A lot of unclear info in this thread.... just some points for clarification:
A zinc protects the under water
metal part(s) it is electrically connected to. So if it is connected to your prop and your prop is electrically connected to your shaft, both will be protected.
If you have a bonding system and the zinc(s) connect to that, all metal parts
will be protected. But a zinc can disappear fast if it is too small. You need to have a certain minimum surface area of zinc and the best way to find out how much is by checking how fast they disappear. If it's too fast, you need more surface area.
Whenever something changes around you, like you move your boat somewhere else, or another boat moves into the marina etc. the situation changes. Even if your zincs did just fine in the past, you must continue checking them.
Some zincs are expensive, like my big Maxprop zincs. We use a grouper zinc whenever we are at anchor
or moored for more than a couple of days. The grouper zinc has the same surface area as all the fixed zinc together. This means, that the other zincs will last twice as long. We have a bonding system, so we can connect the grouper zinc to any metal part. We use a mizzen capshroud.
Grouper zincs are expensive too. You can grab (used) zincs for free around every boatyard. Throw 'm in an old pot, melt them on a burner and cast them in a sand mold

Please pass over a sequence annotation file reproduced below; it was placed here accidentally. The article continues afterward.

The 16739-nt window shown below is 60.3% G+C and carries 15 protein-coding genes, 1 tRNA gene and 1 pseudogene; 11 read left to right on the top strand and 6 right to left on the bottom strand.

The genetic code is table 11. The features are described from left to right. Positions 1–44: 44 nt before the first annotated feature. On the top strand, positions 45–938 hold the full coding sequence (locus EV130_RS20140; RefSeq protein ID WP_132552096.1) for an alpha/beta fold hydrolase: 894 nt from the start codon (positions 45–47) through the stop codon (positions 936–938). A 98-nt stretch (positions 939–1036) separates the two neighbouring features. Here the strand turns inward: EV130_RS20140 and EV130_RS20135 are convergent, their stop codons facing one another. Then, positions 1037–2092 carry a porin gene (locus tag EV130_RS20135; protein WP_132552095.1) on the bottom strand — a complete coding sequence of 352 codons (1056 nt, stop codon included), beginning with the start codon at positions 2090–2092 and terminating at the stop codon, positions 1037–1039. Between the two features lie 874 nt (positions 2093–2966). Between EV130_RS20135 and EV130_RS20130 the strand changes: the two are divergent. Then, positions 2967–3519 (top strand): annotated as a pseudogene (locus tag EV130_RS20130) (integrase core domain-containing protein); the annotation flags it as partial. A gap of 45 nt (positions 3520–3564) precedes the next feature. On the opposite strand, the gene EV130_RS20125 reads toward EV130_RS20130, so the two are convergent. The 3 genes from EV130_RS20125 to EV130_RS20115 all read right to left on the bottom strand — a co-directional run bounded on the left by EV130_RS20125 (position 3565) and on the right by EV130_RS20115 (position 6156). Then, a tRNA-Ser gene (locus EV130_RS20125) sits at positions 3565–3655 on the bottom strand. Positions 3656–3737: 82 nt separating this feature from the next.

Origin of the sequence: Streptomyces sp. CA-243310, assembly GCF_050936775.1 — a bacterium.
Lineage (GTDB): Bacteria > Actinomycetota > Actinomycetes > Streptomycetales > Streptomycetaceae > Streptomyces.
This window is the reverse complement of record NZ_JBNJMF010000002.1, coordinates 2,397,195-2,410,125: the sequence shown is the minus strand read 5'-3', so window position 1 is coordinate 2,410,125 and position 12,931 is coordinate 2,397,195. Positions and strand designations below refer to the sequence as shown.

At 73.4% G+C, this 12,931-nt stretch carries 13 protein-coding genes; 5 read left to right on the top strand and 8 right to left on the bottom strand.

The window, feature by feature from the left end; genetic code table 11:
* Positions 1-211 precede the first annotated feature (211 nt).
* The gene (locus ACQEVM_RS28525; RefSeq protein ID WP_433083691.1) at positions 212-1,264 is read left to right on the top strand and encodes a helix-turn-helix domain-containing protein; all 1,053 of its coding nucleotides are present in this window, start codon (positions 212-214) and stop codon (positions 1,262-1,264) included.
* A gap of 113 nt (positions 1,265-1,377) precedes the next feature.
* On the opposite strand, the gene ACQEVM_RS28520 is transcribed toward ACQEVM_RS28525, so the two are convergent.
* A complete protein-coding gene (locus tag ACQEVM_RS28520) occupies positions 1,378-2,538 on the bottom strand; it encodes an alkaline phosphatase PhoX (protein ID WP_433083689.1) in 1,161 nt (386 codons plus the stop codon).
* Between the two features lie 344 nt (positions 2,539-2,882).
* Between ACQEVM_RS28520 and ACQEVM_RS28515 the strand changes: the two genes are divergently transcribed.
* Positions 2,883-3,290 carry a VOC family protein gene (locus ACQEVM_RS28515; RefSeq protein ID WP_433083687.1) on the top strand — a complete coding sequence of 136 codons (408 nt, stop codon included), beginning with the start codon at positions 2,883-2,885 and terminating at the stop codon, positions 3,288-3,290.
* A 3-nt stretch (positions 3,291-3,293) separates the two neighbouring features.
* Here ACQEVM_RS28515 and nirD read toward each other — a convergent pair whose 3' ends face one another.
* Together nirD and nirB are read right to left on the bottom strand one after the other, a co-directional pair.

with a piece of awg #10 wire. Strip the couple of inches that go in the zinc.
If you buy one grouper zinc, you can press it in the (moist) sand to create exact replica's. Make new ones before using your last one ;-)
Isolating yourself from the shore power ground-wire is the best thing you can do in a marina, but it needs to be done safely and that means an isolation transformer. A galvanic isolator uses diodes in an anti-parallel circuit so that is a 2-way circuit but it blocks the current
for very low voltages. It is unreliable and less safe than a transformer.
for Barnie: it doesn't matter if your AC and DC are separated. That does not protect your under water metals from an shore AC problem. It only helps if the shore AC is not connected to anything else than the outlets in the boat, so no ground plates or ground-to-metal-part connection anywhere. (which the ABYC does not recommend while it is the other way around in the EU). An isolation transformer is always the best option but cost more and weighs more.